Future HR Teams
Organisational psychology


HR of the future is seeing a move towards flexible pools of resources that can be engaged on a needs basis; this could be the area of further growth for HR, the fourth leg of the stool. This new model is shown in the diagram below with an agile pool of resources from within HR supported by a peripheral team of business resources.

Resources in this agile pool are assigned to support business initiatives and key talent programs. This new approach to HR and the move away from the traditional model has four potential  benefits:

  • Create flexibility – the traditional HR model can be  inflexible to changing business models and needs
  • Scale rapidly – the ability to scale up and down HR, including using business and contingent workforce to meet business demand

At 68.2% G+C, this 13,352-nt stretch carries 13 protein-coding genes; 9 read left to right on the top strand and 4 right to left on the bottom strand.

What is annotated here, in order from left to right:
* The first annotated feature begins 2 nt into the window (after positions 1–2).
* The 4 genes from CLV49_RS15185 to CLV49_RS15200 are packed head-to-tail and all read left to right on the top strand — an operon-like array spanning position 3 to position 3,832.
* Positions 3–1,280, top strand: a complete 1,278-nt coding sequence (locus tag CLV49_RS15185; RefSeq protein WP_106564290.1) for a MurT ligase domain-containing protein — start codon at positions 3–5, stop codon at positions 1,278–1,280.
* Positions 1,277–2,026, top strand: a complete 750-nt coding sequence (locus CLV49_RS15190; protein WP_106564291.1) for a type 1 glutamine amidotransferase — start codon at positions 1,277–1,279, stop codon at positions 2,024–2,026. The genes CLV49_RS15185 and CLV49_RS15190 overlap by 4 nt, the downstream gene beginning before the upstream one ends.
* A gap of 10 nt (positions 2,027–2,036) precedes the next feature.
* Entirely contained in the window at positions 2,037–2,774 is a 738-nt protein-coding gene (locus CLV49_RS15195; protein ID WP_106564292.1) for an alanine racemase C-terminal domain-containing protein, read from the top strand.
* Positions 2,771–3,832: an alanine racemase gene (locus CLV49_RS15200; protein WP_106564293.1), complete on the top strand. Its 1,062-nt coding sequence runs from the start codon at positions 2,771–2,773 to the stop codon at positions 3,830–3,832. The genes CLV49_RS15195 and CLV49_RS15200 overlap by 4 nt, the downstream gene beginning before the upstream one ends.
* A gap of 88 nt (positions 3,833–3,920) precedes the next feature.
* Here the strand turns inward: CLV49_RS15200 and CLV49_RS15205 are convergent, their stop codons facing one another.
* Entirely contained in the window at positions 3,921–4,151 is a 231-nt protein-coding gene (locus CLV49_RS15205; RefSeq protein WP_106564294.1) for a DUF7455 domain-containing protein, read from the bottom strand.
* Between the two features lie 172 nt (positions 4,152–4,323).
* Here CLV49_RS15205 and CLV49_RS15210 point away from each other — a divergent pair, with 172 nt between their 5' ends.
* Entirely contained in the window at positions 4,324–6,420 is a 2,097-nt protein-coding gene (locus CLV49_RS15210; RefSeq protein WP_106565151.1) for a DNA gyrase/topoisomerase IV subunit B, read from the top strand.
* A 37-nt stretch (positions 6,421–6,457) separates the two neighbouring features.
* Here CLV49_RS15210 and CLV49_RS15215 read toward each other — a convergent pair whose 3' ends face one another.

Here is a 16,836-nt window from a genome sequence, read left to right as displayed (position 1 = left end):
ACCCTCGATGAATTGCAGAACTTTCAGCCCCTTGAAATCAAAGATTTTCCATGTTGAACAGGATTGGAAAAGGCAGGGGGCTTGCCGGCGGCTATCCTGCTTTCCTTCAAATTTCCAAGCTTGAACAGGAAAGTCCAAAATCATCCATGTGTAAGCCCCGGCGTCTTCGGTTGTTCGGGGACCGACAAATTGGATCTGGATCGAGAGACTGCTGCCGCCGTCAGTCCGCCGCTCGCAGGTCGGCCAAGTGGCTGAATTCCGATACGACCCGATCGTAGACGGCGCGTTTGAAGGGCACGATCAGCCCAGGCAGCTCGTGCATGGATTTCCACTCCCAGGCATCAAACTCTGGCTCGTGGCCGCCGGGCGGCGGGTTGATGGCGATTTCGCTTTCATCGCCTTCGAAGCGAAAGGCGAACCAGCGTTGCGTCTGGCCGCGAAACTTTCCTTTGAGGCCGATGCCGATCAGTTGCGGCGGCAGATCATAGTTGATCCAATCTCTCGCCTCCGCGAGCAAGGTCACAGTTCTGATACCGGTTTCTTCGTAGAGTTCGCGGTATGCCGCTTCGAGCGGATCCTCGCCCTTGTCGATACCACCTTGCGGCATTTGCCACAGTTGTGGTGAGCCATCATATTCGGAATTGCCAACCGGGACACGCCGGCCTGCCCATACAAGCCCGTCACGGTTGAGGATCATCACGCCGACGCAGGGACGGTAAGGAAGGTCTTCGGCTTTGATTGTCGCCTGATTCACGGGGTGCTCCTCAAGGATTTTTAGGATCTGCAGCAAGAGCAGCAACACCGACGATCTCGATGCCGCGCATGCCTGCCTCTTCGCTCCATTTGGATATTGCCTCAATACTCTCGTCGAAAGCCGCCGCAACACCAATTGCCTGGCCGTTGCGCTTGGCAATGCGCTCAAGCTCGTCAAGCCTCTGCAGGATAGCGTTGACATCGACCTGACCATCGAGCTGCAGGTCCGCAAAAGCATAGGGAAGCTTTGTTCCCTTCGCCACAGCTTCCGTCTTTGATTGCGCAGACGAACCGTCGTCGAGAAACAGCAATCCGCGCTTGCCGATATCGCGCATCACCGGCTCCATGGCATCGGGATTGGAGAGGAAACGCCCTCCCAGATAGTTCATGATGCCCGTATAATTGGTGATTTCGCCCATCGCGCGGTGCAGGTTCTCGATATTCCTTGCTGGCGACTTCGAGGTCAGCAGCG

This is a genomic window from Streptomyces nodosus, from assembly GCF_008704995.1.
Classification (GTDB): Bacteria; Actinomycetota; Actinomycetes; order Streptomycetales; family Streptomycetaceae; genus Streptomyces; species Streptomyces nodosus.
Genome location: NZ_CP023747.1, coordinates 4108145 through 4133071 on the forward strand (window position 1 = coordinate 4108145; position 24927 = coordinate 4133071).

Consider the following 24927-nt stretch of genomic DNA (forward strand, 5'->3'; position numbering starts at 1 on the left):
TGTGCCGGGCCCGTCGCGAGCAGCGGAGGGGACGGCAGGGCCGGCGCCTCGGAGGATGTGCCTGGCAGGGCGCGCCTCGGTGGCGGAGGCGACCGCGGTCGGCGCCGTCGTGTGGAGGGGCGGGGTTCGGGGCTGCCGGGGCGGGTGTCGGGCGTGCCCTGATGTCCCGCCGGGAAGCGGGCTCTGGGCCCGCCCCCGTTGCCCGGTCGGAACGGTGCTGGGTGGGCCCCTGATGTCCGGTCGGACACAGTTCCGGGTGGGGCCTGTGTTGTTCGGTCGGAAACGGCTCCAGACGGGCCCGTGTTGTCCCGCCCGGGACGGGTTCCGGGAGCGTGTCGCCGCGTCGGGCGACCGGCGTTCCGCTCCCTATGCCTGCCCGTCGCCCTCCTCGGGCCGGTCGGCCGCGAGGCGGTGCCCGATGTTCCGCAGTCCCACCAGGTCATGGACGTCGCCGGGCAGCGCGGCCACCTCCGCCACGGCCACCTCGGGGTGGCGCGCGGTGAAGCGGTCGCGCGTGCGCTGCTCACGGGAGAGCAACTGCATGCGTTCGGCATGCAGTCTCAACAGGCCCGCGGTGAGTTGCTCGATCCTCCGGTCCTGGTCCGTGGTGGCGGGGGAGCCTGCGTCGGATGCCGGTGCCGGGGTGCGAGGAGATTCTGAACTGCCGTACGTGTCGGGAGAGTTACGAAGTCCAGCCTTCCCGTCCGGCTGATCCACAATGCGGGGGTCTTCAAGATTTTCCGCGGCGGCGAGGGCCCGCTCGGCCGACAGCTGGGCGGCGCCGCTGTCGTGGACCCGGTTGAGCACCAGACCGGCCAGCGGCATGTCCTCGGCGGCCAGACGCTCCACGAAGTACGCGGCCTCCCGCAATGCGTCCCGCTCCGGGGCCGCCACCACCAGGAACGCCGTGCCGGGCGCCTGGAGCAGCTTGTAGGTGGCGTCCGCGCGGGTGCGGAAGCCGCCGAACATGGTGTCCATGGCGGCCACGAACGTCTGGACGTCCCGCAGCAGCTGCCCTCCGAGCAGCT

• Develop HR – creates an opportunity for HR professionals – and business colleagues – to develop new skills and take on new responsibilities
  • Technology enabled – utilises leading technologies to drive greater value from HR resources and enable more flexible working

HR is evolving as businesses and the world of work is changing. We are seeing a need for the operating model to change to reflect those changing business needs and the importance of understanding and engaging the whole of workforce. One area where this is immediately evident is in how HR utilises the data and technology that is available to it, we will explore this theme in our next blog on how HR of the future can become data and technology fluent.